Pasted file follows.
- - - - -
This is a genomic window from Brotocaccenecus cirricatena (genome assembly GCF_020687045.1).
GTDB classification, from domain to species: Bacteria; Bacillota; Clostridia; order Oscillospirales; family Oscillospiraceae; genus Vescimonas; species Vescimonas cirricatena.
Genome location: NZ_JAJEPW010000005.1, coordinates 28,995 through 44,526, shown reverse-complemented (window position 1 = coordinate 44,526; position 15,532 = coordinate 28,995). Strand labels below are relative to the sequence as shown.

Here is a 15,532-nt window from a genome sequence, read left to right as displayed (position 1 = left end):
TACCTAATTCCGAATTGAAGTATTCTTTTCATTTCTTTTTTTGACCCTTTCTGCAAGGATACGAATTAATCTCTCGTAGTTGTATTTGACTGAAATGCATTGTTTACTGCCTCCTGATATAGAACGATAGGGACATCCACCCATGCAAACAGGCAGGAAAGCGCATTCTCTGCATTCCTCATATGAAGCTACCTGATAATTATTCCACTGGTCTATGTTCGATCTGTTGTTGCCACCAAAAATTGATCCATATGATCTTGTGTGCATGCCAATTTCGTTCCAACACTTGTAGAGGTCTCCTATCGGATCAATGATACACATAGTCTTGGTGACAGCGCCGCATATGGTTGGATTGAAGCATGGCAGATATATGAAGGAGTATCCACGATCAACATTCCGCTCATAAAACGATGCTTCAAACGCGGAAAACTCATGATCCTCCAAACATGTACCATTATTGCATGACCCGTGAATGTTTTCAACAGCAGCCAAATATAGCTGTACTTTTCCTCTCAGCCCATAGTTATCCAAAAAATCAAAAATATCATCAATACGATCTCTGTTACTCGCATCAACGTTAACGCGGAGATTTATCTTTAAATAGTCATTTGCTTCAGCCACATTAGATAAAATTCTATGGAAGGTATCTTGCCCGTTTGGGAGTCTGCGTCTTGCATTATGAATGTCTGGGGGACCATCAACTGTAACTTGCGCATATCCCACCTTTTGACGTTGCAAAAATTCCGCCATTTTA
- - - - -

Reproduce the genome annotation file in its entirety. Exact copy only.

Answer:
This is a genomic window from Brotocaccenecus cirricatena (genome assembly GCF_020687045.1).
GTDB classification, from domain to species: Bacteria; Bacillota; Clostridia; order Oscillospirales; family Oscillospiraceae; genus Vescimonas; species Vescimonas cirricatena.
Genome location: NZ_JAJEPW010000005.1, coordinates 28,995 through 44,526, shown reverse-complemented (window position 1 = coordinate 44,526; position 15,532 = coordinate 28,995). Strand labels below are relative to the sequence as shown.

Here is a 15,532-nt window from a genome sequence, read left to right as displayed (position 1 = left end):
TACCTAATTCCGAATTGAAGTATTCTTTTCATTTCTTTTTTTGACCCTTTCTGCAAGGATACGAATTAATCTCTCGTAGTTGTATTTGACTGAAATGCATTGTTTACTGCCTCCTGATATAGAACGATAGGGACATCCACCCATGCAAACAGGCAGGAAAGCGCATTCTCTGCATTCCTCATATGAAGCTACCTGATAATTATTCCACTGGTCTATGTTCGATCTGTTGTTGCCACCAAAAATTGATCCATATGATCTTGTGTGCATGCCAATTTCGTTCCAACACTTGTAGAGGTCTCCTATCGGATCAATGATACACATAGTCTTGGTGACAGCGCCGCATATGGTTGGATTGAAGCATGGCAGATATATGAAGGAGTATCCACGATCAACATTCCGCTCATAAAACGATGCTTCAAACGCGGAAAACTCATGATCCTCCAAACATGTACCATTATTGCATGACCCGTGAATGTTTTCAACAGCAGCCAAATATAGCTGTACTTTTCCTCTCAGCCCATAGTTATCCAAAAAATCAAAAATATCATCAATACGATCTCTGTTACTCGCATCAACGTTAACGCGGAGATTTATCTTTAAATAGTCATTTGCTTCAGCCACATTAGATAAAATTCTATGGAAGGTATCTTGCCCGTTTGGGAGTCTGCGTCTTGCATTATGAATGTCTGGGGGACCATCAACTGTAACTTGCGCATATCCCACCTTTTGACGTTGCAAAAATTCCGCCATTTTA